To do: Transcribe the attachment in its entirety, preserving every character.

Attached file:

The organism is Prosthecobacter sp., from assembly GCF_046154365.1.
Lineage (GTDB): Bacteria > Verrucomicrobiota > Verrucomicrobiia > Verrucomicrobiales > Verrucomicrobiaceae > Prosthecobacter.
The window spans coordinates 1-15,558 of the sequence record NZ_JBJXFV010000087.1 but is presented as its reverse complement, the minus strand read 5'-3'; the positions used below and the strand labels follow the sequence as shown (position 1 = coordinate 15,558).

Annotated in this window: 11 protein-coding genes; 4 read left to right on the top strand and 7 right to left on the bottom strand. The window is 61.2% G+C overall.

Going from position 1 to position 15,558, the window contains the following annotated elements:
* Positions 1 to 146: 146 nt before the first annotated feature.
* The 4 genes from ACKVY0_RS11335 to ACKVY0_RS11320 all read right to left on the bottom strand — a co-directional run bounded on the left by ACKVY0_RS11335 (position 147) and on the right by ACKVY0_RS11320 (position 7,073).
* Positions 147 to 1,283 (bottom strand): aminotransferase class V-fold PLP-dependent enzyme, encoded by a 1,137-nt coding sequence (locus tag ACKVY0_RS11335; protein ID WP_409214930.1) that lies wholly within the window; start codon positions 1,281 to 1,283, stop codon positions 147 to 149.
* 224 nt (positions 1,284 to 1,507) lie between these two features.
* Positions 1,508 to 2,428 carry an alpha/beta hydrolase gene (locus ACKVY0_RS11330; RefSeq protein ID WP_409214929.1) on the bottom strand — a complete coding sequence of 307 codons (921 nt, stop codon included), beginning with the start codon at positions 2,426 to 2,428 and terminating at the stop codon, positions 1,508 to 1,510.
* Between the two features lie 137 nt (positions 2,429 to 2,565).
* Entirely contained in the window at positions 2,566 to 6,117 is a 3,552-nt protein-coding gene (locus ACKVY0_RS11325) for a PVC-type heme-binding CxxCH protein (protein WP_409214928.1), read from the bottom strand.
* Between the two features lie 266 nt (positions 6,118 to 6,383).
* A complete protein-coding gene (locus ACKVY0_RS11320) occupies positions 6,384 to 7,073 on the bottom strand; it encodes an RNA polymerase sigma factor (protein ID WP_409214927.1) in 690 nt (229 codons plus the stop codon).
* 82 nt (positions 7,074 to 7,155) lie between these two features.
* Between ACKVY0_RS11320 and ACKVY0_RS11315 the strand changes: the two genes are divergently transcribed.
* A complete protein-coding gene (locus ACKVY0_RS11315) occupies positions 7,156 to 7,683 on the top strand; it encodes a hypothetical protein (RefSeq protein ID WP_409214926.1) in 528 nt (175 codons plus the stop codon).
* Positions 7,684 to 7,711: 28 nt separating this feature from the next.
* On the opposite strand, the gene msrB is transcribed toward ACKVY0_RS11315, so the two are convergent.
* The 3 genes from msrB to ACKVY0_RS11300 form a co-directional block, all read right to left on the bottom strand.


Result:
The organism is Prosthecobacter sp., from assembly GCF_046154365.1.
Lineage (GTDB): Bacteria > Verrucomicrobiota > Verrucomicrobiia > Verrucomicrobiales > Verrucomicrobiaceae > Prosthecobacter.
The window spans coordinates 1-15,558 of the sequence record NZ_JBJXFV010000087.1 but is presented as its reverse complement, the minus strand read 5'-3'; the positions used below and the strand labels follow the sequence as shown (position 1 = coordinate 15,558).

Annotated in this window: 11 protein-coding genes; 4 read left to right on the top strand and 7 right to left on the bottom strand. The window is 61.2% G+C overall.

Going from position 1 to position 15,558, the window contains the following annotated elements:
* Positions 1 to 146: 146 nt before the first annotated feature.
* The 4 genes from ACKVY0_RS11335 to ACKVY0_RS11320 all read right to left on the bottom strand — a co-directional run bounded on the left by ACKVY0_RS11335 (position 147) and on the right by ACKVY0_RS11320 (position 7,073).
* Positions 147 to 1,283 (bottom strand): aminotransferase class V-fold PLP-dependent enzyme, encoded by a 1,137-nt coding sequence (locus tag ACKVY0_RS11335; protein ID WP_409214930.1) that lies wholly within the window; start codon positions 1,281 to 1,283, stop codon positions 147 to 149.
* 224 nt (positions 1,284 to 1,507) lie between these two features.
* Positions 1,508 to 2,428 carry an alpha/beta hydrolase gene (locus ACKVY0_RS11330; RefSeq protein ID WP_409214929.1) on the bottom strand — a complete coding sequence of 307 codons (921 nt, stop codon included), beginning with the start codon at positions 2,426 to 2,428 and terminating at the stop codon, positions 1,508 to 1,510.
* Between the two features lie 137 nt (positions 2,429 to 2,565).
* Entirely contained in the window at positions 2,566 to 6,117 is a 3,552-nt protein-coding gene (locus ACKVY0_RS11325) for a PVC-type heme-binding CxxCH protein (protein WP_409214928.1), read from the bottom strand.
* Between the two features lie 266 nt (positions 6,118 to 6,383).
* A complete protein-coding gene (locus ACKVY0_RS11320) occupies positions 6,384 to 7,073 on the bottom strand; it encodes an RNA polymerase sigma factor (protein ID WP_409214927.1) in 690 nt (229 codons plus the stop codon).
* 82 nt (positions 7,074 to 7,155) lie between these two features.
* Between ACKVY0_RS11320 and ACKVY0_RS11315 the strand changes: the two genes are divergently transcribed.
* A complete protein-coding gene (locus ACKVY0_RS11315) occupies positions 7,156 to 7,683 on the top strand; it encodes a hypothetical protein (RefSeq protein ID WP_409214926.1) in 528 nt (175 codons plus the stop codon).
* Positions 7,684 to 7,711: 28 nt separating this feature from the next.
* On the opposite strand, the gene msrB is transcribed toward ACKVY0_RS11315, so the two are convergent.
* The 3 genes from msrB to ACKVY0_RS11300 form a co-directional block, all read right to left on the bottom strand.